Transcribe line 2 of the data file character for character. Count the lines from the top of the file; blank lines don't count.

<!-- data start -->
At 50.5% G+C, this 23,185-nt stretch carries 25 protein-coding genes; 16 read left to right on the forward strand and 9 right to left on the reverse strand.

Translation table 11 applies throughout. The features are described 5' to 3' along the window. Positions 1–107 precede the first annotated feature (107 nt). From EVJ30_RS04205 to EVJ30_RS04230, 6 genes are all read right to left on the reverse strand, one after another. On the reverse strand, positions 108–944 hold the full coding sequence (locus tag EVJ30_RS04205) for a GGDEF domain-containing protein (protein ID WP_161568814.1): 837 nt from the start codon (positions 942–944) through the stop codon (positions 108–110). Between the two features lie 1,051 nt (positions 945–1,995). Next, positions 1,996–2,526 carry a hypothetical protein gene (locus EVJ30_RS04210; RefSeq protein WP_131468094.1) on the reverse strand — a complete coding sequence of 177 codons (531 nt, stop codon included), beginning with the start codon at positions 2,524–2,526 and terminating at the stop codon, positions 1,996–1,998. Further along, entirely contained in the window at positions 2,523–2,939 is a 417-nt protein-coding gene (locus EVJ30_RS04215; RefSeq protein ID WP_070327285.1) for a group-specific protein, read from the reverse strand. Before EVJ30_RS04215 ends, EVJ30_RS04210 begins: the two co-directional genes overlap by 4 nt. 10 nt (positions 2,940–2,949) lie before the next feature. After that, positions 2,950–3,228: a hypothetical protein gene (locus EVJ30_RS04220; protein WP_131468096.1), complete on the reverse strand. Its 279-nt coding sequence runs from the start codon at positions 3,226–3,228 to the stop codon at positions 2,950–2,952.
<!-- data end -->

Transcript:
Translation table 11 applies throughout. The features are described 5' to 3' along the window. Positions 1–107 precede the first annotated feature (107 nt). From EVJ30_RS04205 to EVJ30_RS04230, 6 genes are all read right to left on the reverse strand, one after another. On the reverse strand, positions 108–944 hold the full coding sequence (locus tag EVJ30_RS04205) for a GGDEF domain-containing protein (protein ID WP_161568814.1): 837 nt from the start codon (positions 942–944) through the stop codon (positions 108–110). Between the two features lie 1,051 nt (positions 945–1,995). Next, positions 1,996–2,526 carry a hypothetical protein gene (locus EVJ30_RS04210; RefSeq protein WP_131468094.1) on the reverse strand — a complete coding sequence of 177 codons (531 nt, stop codon included), beginning with the start codon at positions 2,524–2,526 and terminating at the stop codon, positions 1,996–1,998. Further along, entirely contained in the window at positions 2,523–2,939 is a 417-nt protein-coding gene (locus EVJ30_RS04215; RefSeq protein ID WP_070327285.1) for a group-specific protein, read from the reverse strand. Before EVJ30_RS04215 ends, EVJ30_RS04210 begins: the two co-directional genes overlap by 4 nt. 10 nt (positions 2,940–2,949) lie before the next feature. After that, positions 2,950–3,228: a hypothetical protein gene (locus EVJ30_RS04220; protein WP_131468096.1), complete on the reverse strand. Its 279-nt coding sequence runs from the start codon at positions 3,226–3,228 to the stop codon at positions 2,950–2,952.